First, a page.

Sound off: What do you think about the FCC's inquiry into wireless? Page 2

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Last week, the FCC voted to begin inquiries into innovation in the wireless industry, the state of competition in the "wireless ecosystem," and whether consumers have enough information about their mobile plans and bills. The five-member commission unanimously approved all three inquiries, but the decision to launch the probes produced a wide array of reactions. FierceWireless contacted a range of players--including carriers and public interest groups--to gauge their responses to the FCC's votes, and to determine how they plan to respond.

Add your voice to the conversation. Click here to comment on this issue.

What do you think of the FCC's inquiries? Did the commission take the right approach? And how will you work with the FCC?

Laurie Itkin, director of government affairs for Leap WirelessWe are encouraged that the FCC is taking seriously the need for examining a number of issues regarding competition within the wireless industry, including roaming. We will actively cooperate and participate in this inquiry." --Laurie Itkin, director of government affairs for Leap Wireless


Barbara Esbin, senior fellow and director of the center for communications and competition policy for The Progress & Freedom FoundationThe speed with which the newly reconstituted FCC under Chairman Genachowski has assembled and released these notices--two out of three adopted and released the same day--demonstrates both the high priority placed on wireless issues and a return to more regular and timely internal procedures at the agency.

While it is refreshing to find an FCC that appears to be first asking questions and later drawing conclusions, the proof of whether this FCC has returned to a ‘rule of law' based approach to its mission will come in the next phase of some of these proceedings. My concern is whether, should the FCC determine the need for regulatory action, it will remain within the bounds of the authority delegated to it by Congress. The FCC's statutory authority is broad, but not unlimited. The agency may be well within its rights to make inquiries concerning the development and dissemination of computer applications over mobile communications devices, but its statutory authority to directly regulate such ‘downstream' activities is far from evident.

Maximizing investment and innovation in the wireless sector are certainly the right goals, but these have traditionally been furthered by FCC actions that decreased regulatory burdens and thereby increased service provider flexibility. The FCC's record in moving from a "Mother-May-I" regulatory approach to a more flexible, market-oriented approach has brought us a wireless ecosystem marked by vibrant competition in nearly every regard. It is my expectation that the new 'relentlessly data-driven' FCC will, on balance, find that this approach has benefited consumers, competition, innovation and investment and will seek, to the greatest extent possible, to carry it forward." --Barbara Esbin, senior fellow and director of the center for communications and competition policy for The Progress & Freedom Foundation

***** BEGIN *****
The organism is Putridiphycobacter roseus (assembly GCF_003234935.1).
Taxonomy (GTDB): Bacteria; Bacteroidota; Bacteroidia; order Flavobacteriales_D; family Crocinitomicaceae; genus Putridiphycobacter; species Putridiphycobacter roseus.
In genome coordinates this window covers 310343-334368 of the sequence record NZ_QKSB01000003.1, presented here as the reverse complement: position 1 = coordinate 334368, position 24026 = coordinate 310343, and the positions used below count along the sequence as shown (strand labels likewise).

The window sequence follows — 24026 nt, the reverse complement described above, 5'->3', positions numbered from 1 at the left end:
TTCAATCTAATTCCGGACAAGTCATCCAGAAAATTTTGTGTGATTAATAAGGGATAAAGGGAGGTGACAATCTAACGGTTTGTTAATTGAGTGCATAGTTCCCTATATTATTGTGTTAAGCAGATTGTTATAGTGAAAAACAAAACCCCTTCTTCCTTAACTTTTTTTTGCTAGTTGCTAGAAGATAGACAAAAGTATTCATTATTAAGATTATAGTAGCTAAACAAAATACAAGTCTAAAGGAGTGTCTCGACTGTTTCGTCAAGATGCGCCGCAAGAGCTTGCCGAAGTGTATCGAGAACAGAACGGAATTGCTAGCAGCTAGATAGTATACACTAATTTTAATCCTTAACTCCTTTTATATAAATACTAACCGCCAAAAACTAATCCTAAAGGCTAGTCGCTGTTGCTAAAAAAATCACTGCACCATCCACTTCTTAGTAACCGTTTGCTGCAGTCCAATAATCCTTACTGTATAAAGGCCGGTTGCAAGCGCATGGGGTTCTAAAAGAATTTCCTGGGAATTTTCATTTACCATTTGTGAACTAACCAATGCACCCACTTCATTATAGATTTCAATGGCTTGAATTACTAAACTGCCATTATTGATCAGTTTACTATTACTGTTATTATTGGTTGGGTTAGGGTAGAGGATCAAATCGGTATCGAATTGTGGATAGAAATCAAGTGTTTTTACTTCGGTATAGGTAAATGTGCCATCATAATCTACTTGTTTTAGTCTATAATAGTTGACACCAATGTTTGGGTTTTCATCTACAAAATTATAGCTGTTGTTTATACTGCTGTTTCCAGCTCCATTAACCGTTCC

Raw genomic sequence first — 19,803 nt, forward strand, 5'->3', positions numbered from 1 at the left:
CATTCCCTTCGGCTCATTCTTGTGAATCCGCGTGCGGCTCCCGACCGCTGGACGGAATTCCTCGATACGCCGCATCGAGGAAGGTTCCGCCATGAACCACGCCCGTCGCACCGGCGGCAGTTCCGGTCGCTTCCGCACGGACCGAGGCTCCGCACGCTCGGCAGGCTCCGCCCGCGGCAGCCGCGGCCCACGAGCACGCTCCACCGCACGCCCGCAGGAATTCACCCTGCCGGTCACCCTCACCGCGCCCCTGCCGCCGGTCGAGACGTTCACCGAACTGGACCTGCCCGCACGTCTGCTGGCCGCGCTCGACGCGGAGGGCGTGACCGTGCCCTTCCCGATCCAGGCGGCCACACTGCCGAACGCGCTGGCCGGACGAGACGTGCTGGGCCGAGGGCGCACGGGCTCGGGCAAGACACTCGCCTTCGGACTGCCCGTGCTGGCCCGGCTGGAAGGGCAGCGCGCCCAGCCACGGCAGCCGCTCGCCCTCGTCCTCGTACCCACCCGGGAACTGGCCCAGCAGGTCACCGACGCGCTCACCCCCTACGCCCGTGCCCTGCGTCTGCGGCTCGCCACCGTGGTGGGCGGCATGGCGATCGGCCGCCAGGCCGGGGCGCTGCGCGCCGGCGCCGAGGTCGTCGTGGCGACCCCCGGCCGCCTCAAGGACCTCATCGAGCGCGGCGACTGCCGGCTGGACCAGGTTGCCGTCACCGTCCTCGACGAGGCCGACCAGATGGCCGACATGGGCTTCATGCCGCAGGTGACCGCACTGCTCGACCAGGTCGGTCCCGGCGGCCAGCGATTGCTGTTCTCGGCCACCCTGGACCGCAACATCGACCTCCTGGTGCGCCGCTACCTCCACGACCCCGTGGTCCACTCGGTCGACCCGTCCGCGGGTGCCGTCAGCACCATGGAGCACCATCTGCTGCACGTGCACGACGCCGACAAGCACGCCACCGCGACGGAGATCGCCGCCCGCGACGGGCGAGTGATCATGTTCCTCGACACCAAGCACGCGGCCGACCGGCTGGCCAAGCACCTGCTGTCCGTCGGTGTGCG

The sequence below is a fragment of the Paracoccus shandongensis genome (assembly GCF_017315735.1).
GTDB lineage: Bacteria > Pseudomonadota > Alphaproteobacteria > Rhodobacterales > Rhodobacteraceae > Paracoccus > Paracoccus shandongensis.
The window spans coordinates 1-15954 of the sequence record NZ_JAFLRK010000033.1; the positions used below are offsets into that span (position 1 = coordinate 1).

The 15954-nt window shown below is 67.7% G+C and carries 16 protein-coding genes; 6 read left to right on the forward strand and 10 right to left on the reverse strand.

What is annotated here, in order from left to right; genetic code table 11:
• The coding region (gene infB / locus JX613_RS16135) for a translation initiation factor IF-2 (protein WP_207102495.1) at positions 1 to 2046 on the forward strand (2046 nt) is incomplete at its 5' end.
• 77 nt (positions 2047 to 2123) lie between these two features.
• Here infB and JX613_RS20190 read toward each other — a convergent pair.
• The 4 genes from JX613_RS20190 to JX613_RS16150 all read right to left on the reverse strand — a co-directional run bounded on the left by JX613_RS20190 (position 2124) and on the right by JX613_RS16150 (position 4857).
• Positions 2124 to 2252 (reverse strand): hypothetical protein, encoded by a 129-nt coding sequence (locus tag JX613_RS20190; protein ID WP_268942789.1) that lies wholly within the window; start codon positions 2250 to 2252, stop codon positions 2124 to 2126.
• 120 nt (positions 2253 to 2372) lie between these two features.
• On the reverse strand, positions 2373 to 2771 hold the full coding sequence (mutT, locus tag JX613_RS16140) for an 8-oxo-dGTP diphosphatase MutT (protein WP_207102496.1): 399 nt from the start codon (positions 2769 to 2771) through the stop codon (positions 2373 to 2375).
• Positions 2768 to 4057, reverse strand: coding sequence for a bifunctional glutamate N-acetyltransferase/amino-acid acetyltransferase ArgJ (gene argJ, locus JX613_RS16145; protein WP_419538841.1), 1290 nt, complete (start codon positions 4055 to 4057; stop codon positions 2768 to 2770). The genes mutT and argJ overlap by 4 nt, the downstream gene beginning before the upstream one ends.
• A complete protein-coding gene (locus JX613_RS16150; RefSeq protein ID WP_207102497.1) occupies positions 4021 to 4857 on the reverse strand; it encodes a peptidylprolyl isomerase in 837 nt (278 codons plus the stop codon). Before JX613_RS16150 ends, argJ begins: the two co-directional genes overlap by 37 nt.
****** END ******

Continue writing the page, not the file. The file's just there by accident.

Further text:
CTIA and the wireless industry appreciate the opportunity to respond to the notices of inquiry and to provide the chairman and commissioners, as well as other policy-makers, with information on the status of the evolving wireless ecosystem. ... The wireless ecosystem--from carriers, to handset manufacturers, to network providers, to operating system providers to application developers--is evolving before our eyes and this is not the same market that it was even three years ago. In this industry, innovation is everywhere." --Steve Largent, president of CTIA

We very much look forward to educating the new chairman and FCC commissioners about the multi-billion dollar annual investments we continue to make in building the nation's most reliable wireless network. The Government Accountability Office this summer noted that the 84 percent of wireless customers are satisfied or very satisfied with their wireless service, and the FCC itself noted in its annual report that the U.S. wireless industry is highly competitive.

As we lead on the global front, focused on building a LTE ecosystem, we believe heightened collaboration with developers, applications innovators, consumer electronics companies, public officials, businesses and consumers is required. We are designing and building our 4G LTE network to bring tangible benefits in healthcare delivery, business productivity, environmental stewardship and education improvement--which requires significant and focused human and capital resources. At a time when our nation's economic outlook may seem grim, Verizon Wireless and the wireless sector of the high-tech industry are a shining beacon to the future." --Jeffrey Nelson, Verizon Wireless spokesman

 

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